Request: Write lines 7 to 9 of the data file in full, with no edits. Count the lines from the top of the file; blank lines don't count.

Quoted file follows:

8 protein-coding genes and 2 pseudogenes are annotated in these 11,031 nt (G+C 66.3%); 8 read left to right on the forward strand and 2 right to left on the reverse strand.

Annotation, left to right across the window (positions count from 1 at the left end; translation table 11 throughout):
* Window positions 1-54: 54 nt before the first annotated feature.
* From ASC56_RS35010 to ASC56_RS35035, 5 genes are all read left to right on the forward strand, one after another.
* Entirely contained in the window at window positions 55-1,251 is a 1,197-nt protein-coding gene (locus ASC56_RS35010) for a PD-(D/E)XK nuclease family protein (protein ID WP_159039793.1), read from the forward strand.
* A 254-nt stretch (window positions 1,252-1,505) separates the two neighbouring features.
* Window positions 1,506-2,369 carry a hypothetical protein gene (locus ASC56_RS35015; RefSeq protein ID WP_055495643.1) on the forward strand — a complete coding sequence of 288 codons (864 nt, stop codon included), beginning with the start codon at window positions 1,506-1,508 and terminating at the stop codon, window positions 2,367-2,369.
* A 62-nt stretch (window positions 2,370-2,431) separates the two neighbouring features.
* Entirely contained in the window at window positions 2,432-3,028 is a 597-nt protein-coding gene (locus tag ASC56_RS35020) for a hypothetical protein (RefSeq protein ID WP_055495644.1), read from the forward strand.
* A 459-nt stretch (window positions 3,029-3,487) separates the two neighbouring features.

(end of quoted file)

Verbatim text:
* Window positions 1,506-2,369 carry a hypothetical protein gene (locus ASC56_RS35015; RefSeq protein ID WP_055495643.1) on the forward strand — a complete coding sequence of 288 codons (864 nt, stop codon included), beginning with the start codon at window positions 1,506-1,508 and terminating at the stop codon, window positions 2,367-2,369.
* A 62-nt stretch (window positions 2,370-2,431) separates the two neighbouring features.
* Entirely contained in the window at window positions 2,432-3,028 is a 597-nt protein-coding gene (locus tag ASC56_RS35020) for a hypothetical protein (RefSeq protein ID WP_055495644.1), read from the forward strand.